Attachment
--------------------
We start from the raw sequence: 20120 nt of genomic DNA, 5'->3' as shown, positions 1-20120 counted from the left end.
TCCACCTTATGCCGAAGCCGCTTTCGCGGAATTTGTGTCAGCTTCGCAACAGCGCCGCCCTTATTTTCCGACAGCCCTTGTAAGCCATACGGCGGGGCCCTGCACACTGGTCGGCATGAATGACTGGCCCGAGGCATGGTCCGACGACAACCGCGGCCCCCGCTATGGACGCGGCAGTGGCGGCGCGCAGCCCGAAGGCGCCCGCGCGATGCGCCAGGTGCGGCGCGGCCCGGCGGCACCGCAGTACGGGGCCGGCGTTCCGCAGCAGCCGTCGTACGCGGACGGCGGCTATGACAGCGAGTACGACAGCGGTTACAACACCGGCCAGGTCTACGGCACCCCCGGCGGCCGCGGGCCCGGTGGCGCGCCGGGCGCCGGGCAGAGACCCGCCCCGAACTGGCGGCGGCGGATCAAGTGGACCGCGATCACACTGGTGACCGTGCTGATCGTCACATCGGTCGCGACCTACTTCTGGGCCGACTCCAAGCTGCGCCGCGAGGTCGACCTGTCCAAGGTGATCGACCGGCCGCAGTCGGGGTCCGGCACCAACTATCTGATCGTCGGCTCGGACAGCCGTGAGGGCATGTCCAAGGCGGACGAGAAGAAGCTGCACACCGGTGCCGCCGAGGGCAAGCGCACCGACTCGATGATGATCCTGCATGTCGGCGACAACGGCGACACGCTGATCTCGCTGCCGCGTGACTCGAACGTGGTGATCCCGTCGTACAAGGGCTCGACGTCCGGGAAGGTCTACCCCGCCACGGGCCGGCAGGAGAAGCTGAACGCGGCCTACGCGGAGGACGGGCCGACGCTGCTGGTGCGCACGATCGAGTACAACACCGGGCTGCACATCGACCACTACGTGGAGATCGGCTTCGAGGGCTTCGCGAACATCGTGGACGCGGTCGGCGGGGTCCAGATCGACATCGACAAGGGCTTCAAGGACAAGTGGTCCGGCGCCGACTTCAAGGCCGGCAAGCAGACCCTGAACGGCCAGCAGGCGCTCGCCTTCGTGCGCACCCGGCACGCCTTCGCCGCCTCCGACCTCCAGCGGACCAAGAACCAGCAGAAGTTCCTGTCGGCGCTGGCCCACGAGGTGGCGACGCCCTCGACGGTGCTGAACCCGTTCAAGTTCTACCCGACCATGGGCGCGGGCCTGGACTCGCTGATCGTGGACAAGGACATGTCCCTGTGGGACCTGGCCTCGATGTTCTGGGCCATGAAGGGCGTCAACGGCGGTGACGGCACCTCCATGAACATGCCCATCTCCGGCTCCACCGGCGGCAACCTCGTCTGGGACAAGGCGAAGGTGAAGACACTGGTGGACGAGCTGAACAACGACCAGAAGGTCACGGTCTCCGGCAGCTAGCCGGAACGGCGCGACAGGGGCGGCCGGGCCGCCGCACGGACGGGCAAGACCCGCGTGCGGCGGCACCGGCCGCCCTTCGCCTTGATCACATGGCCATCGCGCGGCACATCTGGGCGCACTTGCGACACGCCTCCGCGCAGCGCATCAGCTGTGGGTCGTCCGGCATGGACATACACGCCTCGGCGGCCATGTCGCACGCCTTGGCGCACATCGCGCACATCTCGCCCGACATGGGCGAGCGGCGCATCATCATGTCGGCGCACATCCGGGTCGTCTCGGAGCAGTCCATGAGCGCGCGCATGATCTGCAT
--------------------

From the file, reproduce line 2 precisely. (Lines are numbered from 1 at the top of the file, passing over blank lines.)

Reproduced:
TCCACCTTATGCCGAAGCCGCTTTCGCGGAATTTGTGTCAGCTTCGCAACAGCGCCGCCCTTATTTTCCGACAGCCCTTGTAAGCCATACGGCGGGGCCCTGCACACTGGTCGGCATGAATGACTGGCCCGAGGCATGGTCCGACGACAACCGCGGCCCCCGCTATGGACGCGGCAGTGGCGGCGCGCAGCCCGAAGGCGCCCGCGCGATGCGCCAGGTGCGGCGCGGCCCGGCGGCACCGCAGTACGGGGCCGGCGTTCCGCAGCAGCCGTCGTACGCGGACGGCGGCTATGACAGCGAGTACGACAGCGGTTACAACACCGGCCAGGTCTACGGCACCCCCGGCGGCCGCGGGCCCGGTGGCGCGCCGGGCGCCGGGCAGAGACCCGCCCCGAACTGGCGGCGGCGGATCAAGTGGACCGCGATCACACTGGTGACCGTGCTGATCGTCACATCGGTCGCGACCTACTTCTGGGCCGACTCCAAGCTGCGCCGCGAGGTCGACCTGTCCAAGGTGATCGACCGGCCGCAGTCGGGGTCCGGCACCAACTATCTGATCGTCGGCTCGGACAGCCGTGAGGGCATGTCCAAGGCGGACGAGAAGAAGCTGCACACCGGTGCCGCCGAGGGCAAGCGCACCGACTCGATGATGATCCTGCATGTCGGCGACAACGGCGACACGCTGATCTCGCTGCCGCGTGACTCGAACGTGGTGATCCCGTCGTACAAGGGCTCGACGTCCGGGAAGGTCTACCCCGCCACGGGCCGGCAGGAGAAGCTGAACGCGGCCTACGCGGAGGACGGGCCGACGCTGCTGGTGCGCACGATCGAGTACAACACCGGGCTGCACATCGACCACTACGTGGAGATCGGCTTCGAGGGCTTCGCGAACATCGTGGACGCGGTCGGCGGGGTCCAGATCGACATCGACAAGGGCTTCAAGGACAAGTGGTCCGGCGCCGACTTCAAGGCCGGCAAGCAGACCCTGAACGGCCAGCAGGCGCTCGCCTTCGTGCGCACCCGGCACGCCTTCGCCGCCTCCGACCTCCAGCGGACCAAGAACCAGCAGAAGTTCCTGTCGGCGCTGGCCCACGAGGTGGCGACGCCCTCGACGGTGCTGAACCCGTTCAAGTTCTACCCGACCATGGGCGCGGGCCTGGACTCGCTGATCGTGGACAAGGACATGTCCCTGTGGGACCTGGCCTCGATGTTCTGGGCCATGAAGGGCGTCAACGGCGGTGACGGCACCTCCATGAACATGCCCATCTCCGGCTCCACCGGCGGCAACCTCGTCTGGGACAAGGCGAAGGTGAAGACACTGGTGGACGAGCTGAACAACGACCAGAAGGTCACGGTCTCCGGCAGCTAGCCGGAACGGCGCGACAGGGGCGGCCGGGCCGCCGCACGGACGGGCAAGACCCGCGTGCGGCGGCACCGGCCGCCCTTCGCCTTGATCACATGGCCATCGCGCGGCACATCTGGGCGCACTTGCGACACGCCTCCGCGCAGCGCATCAGCTGTGGGTCGTCCGGCATGGACATACACGCCTCGGCGGCCATGTCGCACGCCTTGGCGCACATCGCGCACATCTCGCCCGACATGGGCGAGCGGCGCATCATCATGTCGGCGCACATCCGGGTCGTCTCGGAGCAGTCCATGAGCGCGCGCATGATCTGCAT